Nina describes herself as an alien, a scientist and writer. She is, in fact, a published author. In her Blogger Profile she describes herself thus: “I enjoy walking in the rain and the smell of the earth after a rainstorm. I love the two equinox seasons and the crazy dance of fall leaves in the wind. I love this planet, Earth, and I pray we all take good care of it for our children and their children.”
Nina hails from Ladner, British Columbia in Canada and, judging by what I’ve read of her work so far, has a remarkable talent for taking difficult scientific subjects and weaving them into her stories. Take, for example, Julia’s Gift. She introduces it with: In keeping with thoughts on endosymbiosis, autopoiesis and other wonderful biological words, here’s a story of mine that speaks to them … Hope you enjoy it …
I certainly did — so much so that after reading it I found myself inspired to turn once again to my own current writing project, a novel (hopefully!) that has sat, a little unloved and largely malnourished, for far too long. Thank you, Nina. Reading Julia’s Gift made me realise that having the skill and the opportunity to write is a precious thing — it should not be squandered.
Whether my story really does turn out to be a full length novel or just a short story, it still has to be written. This uncomfortable fact has been exercising me since setting up this blog in April. I’ve been preoccupied with settling on a layout, joining various sites to help get it in front of viewers and writing regular posts that I hope are interesting enough to prevent the loyal readers I’ve attracted thus far from drifting away. During this time, I’ve composed not one jot of fiction. I’ve been worried about that, because I think writing fiction is where my real strength lies.
Like Nina, I’m full of concern for our planet and where we’re headed. Climate change is top of my list. Unlike Nina, I’m not a qualified scientist in any particular field — but I do read a lot about the subjects that interest me and I can pull together sufficient information to post speculative articles like my recent one about The UK Floods. But it is just that — speculation. I doubt very much that any professional climatologist reading that post would find in it anything strikingly innovative or original, sufficient to make them recommend it to their fellow researchers.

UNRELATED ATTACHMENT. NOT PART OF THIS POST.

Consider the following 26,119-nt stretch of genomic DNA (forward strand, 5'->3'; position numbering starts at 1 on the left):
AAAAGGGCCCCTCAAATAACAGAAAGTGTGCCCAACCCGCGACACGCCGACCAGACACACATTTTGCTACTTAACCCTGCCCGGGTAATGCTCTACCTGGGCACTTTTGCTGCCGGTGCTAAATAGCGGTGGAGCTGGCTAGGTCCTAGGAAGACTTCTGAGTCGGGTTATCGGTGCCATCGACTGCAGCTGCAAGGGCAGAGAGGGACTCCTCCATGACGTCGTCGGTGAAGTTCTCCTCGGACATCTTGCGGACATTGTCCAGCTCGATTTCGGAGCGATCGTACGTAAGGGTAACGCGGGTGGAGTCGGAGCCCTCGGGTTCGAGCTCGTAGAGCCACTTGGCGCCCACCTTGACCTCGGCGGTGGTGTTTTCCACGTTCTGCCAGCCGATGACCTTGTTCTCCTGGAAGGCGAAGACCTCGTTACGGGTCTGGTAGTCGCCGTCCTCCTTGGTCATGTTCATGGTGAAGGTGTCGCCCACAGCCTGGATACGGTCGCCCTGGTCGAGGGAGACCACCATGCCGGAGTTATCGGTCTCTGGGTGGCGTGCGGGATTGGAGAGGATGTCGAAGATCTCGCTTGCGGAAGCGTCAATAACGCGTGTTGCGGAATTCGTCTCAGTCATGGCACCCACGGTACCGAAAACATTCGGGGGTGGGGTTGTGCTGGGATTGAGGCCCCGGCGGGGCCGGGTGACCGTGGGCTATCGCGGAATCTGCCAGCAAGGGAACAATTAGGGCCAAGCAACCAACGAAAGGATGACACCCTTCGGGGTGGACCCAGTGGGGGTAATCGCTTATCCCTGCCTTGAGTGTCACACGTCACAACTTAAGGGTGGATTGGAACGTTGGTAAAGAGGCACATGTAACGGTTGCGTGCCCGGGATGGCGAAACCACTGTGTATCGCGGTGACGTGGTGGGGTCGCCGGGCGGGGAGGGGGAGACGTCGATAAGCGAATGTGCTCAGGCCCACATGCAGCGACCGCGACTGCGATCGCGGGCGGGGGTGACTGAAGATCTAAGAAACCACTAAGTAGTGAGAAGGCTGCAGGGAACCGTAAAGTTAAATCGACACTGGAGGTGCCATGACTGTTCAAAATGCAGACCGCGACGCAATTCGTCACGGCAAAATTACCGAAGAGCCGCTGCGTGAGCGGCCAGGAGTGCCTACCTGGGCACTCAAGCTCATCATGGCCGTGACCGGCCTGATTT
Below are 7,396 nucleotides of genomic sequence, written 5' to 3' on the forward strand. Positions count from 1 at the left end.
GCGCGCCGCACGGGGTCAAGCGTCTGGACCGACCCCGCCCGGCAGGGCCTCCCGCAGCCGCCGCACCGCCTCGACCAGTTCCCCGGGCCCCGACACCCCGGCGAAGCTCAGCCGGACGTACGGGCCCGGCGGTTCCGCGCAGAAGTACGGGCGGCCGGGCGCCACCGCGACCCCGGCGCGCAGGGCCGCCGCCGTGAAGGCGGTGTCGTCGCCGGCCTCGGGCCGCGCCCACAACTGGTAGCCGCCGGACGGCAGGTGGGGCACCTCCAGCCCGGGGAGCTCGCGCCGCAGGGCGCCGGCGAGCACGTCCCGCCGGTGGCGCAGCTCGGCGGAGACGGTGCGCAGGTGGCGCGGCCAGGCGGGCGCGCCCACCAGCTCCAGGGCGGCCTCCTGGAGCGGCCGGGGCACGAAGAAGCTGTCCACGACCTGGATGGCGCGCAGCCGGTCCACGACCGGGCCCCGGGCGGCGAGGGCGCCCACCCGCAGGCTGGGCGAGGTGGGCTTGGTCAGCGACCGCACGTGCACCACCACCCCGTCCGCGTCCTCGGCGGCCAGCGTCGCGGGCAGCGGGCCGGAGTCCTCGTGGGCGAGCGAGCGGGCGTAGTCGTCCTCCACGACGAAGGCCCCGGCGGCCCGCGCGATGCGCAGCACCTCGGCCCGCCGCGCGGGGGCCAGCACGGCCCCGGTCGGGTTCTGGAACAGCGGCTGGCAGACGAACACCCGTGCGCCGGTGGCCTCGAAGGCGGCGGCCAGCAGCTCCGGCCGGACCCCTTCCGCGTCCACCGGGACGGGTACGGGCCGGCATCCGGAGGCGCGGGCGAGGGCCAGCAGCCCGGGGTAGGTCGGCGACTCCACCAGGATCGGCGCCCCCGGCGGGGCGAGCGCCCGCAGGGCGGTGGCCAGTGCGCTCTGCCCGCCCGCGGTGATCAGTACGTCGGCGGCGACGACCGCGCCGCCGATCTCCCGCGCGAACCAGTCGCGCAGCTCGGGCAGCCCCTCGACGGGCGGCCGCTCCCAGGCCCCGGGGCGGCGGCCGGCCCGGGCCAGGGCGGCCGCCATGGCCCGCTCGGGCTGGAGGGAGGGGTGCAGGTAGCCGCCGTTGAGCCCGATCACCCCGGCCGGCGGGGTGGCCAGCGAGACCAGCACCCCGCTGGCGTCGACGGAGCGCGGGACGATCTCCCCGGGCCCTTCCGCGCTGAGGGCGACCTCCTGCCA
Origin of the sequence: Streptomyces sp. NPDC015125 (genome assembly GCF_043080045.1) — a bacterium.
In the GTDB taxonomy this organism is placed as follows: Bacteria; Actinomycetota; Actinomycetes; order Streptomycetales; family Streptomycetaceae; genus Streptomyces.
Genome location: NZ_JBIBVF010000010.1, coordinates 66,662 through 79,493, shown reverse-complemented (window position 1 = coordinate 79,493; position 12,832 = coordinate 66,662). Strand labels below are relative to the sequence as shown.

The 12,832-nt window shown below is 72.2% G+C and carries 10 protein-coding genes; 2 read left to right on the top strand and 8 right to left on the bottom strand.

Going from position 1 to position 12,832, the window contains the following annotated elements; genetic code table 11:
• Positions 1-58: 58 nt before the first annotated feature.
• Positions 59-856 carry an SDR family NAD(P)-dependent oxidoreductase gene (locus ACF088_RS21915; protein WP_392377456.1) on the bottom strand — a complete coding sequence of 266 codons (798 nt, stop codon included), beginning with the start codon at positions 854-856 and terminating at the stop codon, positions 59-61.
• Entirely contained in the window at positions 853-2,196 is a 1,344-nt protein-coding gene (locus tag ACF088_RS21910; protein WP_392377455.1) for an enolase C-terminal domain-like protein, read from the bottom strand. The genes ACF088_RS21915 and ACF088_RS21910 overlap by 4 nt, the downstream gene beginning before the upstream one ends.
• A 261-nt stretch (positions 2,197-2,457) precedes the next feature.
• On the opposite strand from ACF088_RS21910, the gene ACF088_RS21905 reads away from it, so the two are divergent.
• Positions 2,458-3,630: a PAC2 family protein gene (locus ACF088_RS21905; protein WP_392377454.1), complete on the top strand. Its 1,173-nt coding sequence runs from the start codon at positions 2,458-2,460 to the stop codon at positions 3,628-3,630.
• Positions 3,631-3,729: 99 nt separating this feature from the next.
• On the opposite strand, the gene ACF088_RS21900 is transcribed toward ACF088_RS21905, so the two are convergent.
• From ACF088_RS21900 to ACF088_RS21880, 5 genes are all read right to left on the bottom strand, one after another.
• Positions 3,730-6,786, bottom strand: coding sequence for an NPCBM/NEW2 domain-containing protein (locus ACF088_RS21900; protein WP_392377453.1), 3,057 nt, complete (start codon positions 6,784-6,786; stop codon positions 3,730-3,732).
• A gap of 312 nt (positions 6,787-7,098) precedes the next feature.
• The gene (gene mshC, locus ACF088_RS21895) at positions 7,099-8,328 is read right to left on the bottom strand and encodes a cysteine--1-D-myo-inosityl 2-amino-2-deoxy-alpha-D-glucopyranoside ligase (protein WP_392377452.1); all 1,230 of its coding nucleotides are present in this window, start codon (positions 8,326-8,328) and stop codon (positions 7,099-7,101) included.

However, taking speculative ideas and/or complex scientific theories and data — often difficult to convey to the general public in a dry, factual, academic sense that’ll keep their attention — and weaving them into a gripping fictional story, where the characters come to life and play out scenarios dictated by those same ideas and theories, is the stuff of any good writer’s dreams.
That’s what I think Nina’s managed so well with Julia’s Gift. “Endosymbiosis, autopoiesis” — these words mean nothing to me on an academic level. But when she writes in her story that Mom and Dad met at BioGen in Montreal. She was a junior microbiologist in ‘functional genomics’ with unorthodox ideas and he was one of their chief scientists in nano-technology and transgenic research. BioGen was supposed to save the world but then one of Dad’s ‘creations’ got away from them and crashed the world’s wheat crop”, I’m there. I get it. The story that unfolds has tragic consequences on a personal level for the characters, played out against a backdrop warning of possible global catastrophe caused by runaway science. This is Nina’s gift to us, the readers — imaginative writing parsing complex concepts into laymens’ terms. I only hope I can do as well.
Writing a novel, or even a short story, is not really something that can be done online — it has to be done offline, at least until whatever’s written is ready to be published as a post in my blog. Good time management is something that’s always escaped me. If I’m going to juggle online blogging with offline writing, I’ve got to grasp the fundamentals of it. My days have tended to be rather chaotic, with a bit of blog writing here, some blog reading there, a little “real” work thrown in for good measure at any time of day — and some randomly grabbed time spent away from the computer when I’m gently reminded by Marcy that I’m supposed to have a life beyond what’s occurring on my screen! Recently, however, I’ve been rising early — around 6.30am — and spending the first couple of hours of my day checking e-mails, viewing Google Reader‘s feeds from my favourite blogs, posting comments on other people’s blogs and then composing posts for my own, the last bit usually then spilling over into the rest of the morning after a breakfast break and taking me up to lunchtime. I’ve realised that the afternoon is the ideal time to be set aside for offline writing. So that’s what I’m going to try — to introduce a new discipline into my life that will hopefully yield great benefit in the long run.
And I got all this just from reading Nina’s story! Now that’s what I call making an impression.